The return of African artifacts will become “a top priority” for France during the next five years, the French president, Emmanuel Macron, vowed during a three-day trip to Africa.
“I cannot accept that a large part of cultural heritage from several African countries is in France,” he told a group of students during a two-hour speech on Tuesday at the University of Ouagadougou, the capital of Burkina Faso. “African heritage can’t just be in European private collections and museums.”
“African heritage,” Mr. Macron said, “must be highlighted in Paris, but also in Dakar, in Lagos, in Cotonou,” referring to major African cities. “In the next five years, I want the conditions to be met for the temporary or permanent restitution of African heritage to Africa.”
Issues relating to the economy, migration and education were at the forefront of Mr. Macron’s tour to Burkina Faso, Ghana and Ivory Coast, and his trip has been met with hostility: French news media reported that before Mr. Macron’s arrival in Ouagadougou, three civilians were injured by a grenade that was thrown at French soldiers.
Dr. Rachel King, lecturer in cultural heritage studies at University College London, said that while the French leader’s announcement was welcome, it raised questions about how France would implement a plan of restitution.
“We should pay attention to how national institutions like the Musée du Quai Branly, France’s pre-eminent ethnographic museum, proceeds with loaning or returning African objects to their countries of origin in the next few years,” she said in an email.
Mr. Macron also spoke to the students of his commitment to improving France’s historically tense relationships with African nations. “I am from a generation that doesn’t come to tell Africans what to do,” he said.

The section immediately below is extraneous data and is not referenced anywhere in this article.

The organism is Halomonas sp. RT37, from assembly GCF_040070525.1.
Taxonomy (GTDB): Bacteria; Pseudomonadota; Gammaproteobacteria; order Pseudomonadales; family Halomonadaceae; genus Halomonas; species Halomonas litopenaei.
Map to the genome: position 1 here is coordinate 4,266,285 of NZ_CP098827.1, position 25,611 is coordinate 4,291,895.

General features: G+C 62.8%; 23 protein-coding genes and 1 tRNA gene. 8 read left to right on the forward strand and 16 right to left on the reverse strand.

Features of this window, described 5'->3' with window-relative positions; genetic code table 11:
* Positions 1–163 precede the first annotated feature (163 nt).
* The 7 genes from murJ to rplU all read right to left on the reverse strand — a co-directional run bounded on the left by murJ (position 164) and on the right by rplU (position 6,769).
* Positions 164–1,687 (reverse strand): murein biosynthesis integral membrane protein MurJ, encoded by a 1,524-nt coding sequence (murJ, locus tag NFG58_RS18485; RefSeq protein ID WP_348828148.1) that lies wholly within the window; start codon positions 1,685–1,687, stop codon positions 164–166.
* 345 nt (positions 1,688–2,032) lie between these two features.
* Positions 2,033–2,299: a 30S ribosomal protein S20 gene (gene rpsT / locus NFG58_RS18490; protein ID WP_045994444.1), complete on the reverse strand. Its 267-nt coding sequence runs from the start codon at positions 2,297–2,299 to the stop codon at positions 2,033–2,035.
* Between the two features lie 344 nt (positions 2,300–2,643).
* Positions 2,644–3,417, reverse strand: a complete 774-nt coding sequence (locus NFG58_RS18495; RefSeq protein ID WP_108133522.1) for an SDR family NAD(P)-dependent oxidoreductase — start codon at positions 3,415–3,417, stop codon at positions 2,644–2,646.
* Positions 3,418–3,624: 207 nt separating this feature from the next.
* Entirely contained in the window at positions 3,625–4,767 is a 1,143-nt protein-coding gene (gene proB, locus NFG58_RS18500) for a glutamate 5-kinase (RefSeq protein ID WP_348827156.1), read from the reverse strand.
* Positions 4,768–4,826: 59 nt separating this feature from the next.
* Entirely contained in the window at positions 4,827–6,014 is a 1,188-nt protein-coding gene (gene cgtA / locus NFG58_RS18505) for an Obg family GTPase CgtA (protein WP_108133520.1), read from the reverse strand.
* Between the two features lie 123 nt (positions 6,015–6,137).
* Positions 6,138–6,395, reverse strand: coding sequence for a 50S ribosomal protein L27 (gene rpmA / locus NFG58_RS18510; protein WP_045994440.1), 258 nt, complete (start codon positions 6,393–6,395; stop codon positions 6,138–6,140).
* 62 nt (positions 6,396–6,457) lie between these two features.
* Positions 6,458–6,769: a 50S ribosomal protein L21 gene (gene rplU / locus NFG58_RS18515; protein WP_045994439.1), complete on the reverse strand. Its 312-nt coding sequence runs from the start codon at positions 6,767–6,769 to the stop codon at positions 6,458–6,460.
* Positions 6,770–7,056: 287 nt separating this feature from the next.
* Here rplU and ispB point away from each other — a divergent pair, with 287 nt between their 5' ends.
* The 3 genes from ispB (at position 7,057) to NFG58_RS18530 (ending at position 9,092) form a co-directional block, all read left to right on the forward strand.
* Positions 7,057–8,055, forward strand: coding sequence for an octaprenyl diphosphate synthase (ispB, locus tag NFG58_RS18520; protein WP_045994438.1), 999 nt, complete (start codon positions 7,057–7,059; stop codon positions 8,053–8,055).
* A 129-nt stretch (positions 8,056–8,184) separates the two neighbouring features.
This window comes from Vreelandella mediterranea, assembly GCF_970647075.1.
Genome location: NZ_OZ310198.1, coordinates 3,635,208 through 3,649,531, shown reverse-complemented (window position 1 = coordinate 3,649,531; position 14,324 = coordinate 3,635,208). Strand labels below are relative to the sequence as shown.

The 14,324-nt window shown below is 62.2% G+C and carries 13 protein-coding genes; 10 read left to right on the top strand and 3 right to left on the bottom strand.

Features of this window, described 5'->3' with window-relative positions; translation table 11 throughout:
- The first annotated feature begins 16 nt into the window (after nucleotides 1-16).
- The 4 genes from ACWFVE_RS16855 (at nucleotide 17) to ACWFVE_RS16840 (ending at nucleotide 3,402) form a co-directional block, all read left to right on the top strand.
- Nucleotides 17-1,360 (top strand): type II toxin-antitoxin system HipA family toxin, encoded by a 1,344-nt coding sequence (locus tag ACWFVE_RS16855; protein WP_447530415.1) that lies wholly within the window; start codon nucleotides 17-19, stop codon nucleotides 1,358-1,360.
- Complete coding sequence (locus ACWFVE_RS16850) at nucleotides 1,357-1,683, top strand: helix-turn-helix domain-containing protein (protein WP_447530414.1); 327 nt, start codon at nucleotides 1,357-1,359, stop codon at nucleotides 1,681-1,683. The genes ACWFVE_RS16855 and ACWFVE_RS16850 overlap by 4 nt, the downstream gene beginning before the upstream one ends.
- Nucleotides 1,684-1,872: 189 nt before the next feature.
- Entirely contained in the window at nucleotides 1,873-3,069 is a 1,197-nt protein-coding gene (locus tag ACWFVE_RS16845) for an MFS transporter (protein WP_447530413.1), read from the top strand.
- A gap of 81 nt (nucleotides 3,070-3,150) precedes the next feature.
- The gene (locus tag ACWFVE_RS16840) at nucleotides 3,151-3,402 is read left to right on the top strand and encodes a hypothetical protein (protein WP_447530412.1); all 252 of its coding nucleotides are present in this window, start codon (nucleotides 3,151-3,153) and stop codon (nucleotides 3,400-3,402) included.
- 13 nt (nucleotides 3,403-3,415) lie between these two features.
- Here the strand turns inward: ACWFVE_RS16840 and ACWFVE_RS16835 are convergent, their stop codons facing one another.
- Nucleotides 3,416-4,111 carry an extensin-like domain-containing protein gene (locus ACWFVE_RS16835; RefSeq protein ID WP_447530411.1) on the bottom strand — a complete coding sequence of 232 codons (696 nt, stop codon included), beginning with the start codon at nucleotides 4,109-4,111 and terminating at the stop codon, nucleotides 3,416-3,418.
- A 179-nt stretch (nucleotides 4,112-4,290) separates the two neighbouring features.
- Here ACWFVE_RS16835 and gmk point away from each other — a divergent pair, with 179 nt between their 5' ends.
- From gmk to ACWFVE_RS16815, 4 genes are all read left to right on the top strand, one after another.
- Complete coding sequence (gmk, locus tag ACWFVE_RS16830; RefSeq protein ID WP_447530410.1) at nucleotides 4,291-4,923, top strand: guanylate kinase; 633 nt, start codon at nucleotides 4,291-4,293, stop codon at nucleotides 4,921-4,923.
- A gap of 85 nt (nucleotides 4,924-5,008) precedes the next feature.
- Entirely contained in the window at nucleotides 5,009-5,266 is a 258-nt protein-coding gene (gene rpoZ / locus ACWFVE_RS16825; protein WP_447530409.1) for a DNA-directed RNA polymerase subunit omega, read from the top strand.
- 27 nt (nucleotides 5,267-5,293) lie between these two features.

Dr. King said this was a marked departure from attitudes held by previous French leaders, referring to a speech by Nicolas Sarkozy in 2007 in which he suggested that Africa had failed to embrace progress.
Debate over the restitution of colonial objects has rumbled on in France for a number of years. In March, a group of lawmakers wrote an open letter to the president at the time, François Hollande, requesting the return of artifacts taken from Benin during French colonial rule in West Africa.
Dr. King said that Mr. Macron’s statement also begged “the question of whether his updated priorities for restitution will entail supporting infrastructure for object storage and curation in African museums, and if so how French heritage experts will go about offering this support.”
Following his speech, Mr. Macron, on Twitter, emphasized his position on restitution, writing that “African heritage cannot be a prisoner of European museums.”
Aujourd’hui nous sommes orphelins d’un imaginaire commun : le patrimoine africain ne peut pas être prisonnier de musées européens.
— Emmanuel Macron (@EmmanuelMacron) November 28, 2017